An Empirical Analysis of Auer Deference in the Courts of Appeals, by Cynthia Barmore
Most commentary about Auer deference has been theoretical and dramatic. Justice Scalia, for example, both the author of Auer v. Robbins and one of its early critics, decried Auer as an “evil” that allows “tyrannical laws” to be executed in a “tyrannical manner.” In Auer in Action: Deference After Talk America, I argue that this rhetoric is out of step with reality, based on how the federal courts of appeals have used Auer deference since Justice Scalia first questioned the doctrine in his Talk America concurrence.
My article offers a simple message: Auer isn’t all that special. And it doesn’t threaten the Republic.
First, the rate at which circuit courts grant Auer deference has fallen steadily from 82.3% in 2011 and 2012 before Christopher to 70.6% since Talk America. Auer is now comparable to the deference agencies receive under Chevron; it is not a form of super-deference that insulates agency action from review. That is true regardless of a judge’s political ideology, and deference rates have fallen over time among judges appointed by both Republican and Democratic presidents.
Second, it is extremely rare for a court to indicate that Auer requires it to adopt an interpretation it would otherwise reject. Instead, most courts use Auer as a shortcut to avoid lengthy regulatory analysis, or to conclude the agency’s position is a reasonable exercise of discretion to decide an unanswered policy question. Moreover, 20% of those that grant Auer deference go a step further and announce that the agency’s reading is the best one.
This finding undermines a central concern for Auer’s critics, namely that the doctrine compels courts to accept agency interpretations that border on implausible. In his Mortgage Bankers concurrence, Justice Scalia again warned that deference largely “compels the reviewing court to ‘decide’ that the text means what the agency says.” Justice Thomas likewise criticized Auer in large part because he considered it to be a transfer of judicial power to executive agencies. Auer deference, he argued, “precludes judges from independently determining” the meaning of agency regulations.
There is some intuitive force behind their arguments. Agencies could respond to Auer by writing “substantive rules more broadly and vaguely, leaving plenty of gaps to be filled in later, using interpreting rules unchecked by notice and comment.” That would maximize their power during litigation under a system that grants deference to agency interpretations of ambiguous, but not unambiguous, regulations. And Justice Thomas is right, too, that courts could give agency interpretations “controlling weight” without exercising independent judgment.
But that is not the norm. Auer gives agencies a central voice in litigation, but courts still take Auer’s limitations seriously. They use its traditional boundaries—particularly on interpretations that are plainly erroneous, inconsistent, or not the product of the agency’s fair and considered judgment—to evaluate the reasonableness of an agency’s views in ways that often resemble Chevron deference in practice. In short, courts both have and use a variety of tools to reject improper agency interpretations, just as they should under an appropriate level of judicial review.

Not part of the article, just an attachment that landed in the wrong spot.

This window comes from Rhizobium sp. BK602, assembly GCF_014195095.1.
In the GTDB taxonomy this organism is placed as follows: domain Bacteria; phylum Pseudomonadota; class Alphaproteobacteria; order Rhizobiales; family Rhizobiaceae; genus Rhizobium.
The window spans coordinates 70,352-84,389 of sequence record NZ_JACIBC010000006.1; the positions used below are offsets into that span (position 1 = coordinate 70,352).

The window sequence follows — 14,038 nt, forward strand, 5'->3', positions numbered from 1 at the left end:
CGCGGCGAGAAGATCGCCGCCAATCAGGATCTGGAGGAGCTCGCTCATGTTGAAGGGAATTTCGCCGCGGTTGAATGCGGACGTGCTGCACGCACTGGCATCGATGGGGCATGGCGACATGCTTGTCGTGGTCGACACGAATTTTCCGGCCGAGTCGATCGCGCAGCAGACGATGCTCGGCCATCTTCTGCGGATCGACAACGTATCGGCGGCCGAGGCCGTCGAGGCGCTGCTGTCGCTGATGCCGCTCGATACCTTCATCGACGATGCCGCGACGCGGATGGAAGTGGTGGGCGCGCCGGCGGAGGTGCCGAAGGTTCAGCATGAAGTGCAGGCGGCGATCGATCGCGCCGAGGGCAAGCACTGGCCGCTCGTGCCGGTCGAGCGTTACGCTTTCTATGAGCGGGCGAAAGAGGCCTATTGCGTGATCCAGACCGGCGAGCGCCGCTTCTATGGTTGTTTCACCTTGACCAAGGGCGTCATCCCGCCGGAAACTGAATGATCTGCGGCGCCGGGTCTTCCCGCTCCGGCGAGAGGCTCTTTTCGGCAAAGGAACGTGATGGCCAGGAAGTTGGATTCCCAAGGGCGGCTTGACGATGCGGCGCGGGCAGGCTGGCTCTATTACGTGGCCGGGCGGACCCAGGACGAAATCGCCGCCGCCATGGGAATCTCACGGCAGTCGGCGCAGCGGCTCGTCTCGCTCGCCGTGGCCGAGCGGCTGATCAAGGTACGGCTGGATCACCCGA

Finally, the data reveal the details of when courts defer. Historically conservative circuits, including the Fifth, Eighth, and Eleventh, grant Auer deference most often, while the Ninth and D.C. Circuits are markedly more hesitant. Some agencies invoke Auer more often than others, particularly the Department of Labor and the Bureau of Immigration Affairs, but those agencies also receive it at lower rates than others. An agency’s interpretation prevails more often when the agency is party to the litigation than when it is not, but courts regularly refuse to defer if an agency’s interpretation simply appears in its party brief. Instead, courts defer most often when the interpretation appears in the agency’s order or public issuance.
It is important to ground the debate over Auer in what the doctrine is, not just what it might be. The data show that the Court has already accomplished a significant amount with its recent Auer decisions, and common concerns about Auer have not materialized in practice. Courts today can and do reject inappropriate agency interpretations within Auer’s existing framework. And what little research there is suggests at least some agency officials view their interests as better served by writing clear rules for regulated entities to follow, rather than by writing vague rules to be manipulated later in litigation. In sum, Auer already has meaningful limits. Overruling Auer would accomplish little beyond removing a useful tool that facilitates judicial review, increases the predictability of regulatory action, and maintains political accountability in agency decisionmaking.
Cynthia Barmore received her J.D. from Stanford Law School in 2015.
This post is part of an online symposium entitled Reflections on Seminole Rock: The Past, Present, and Future of Deference to Agency Regulatory Interpretations. You can read the entire series here.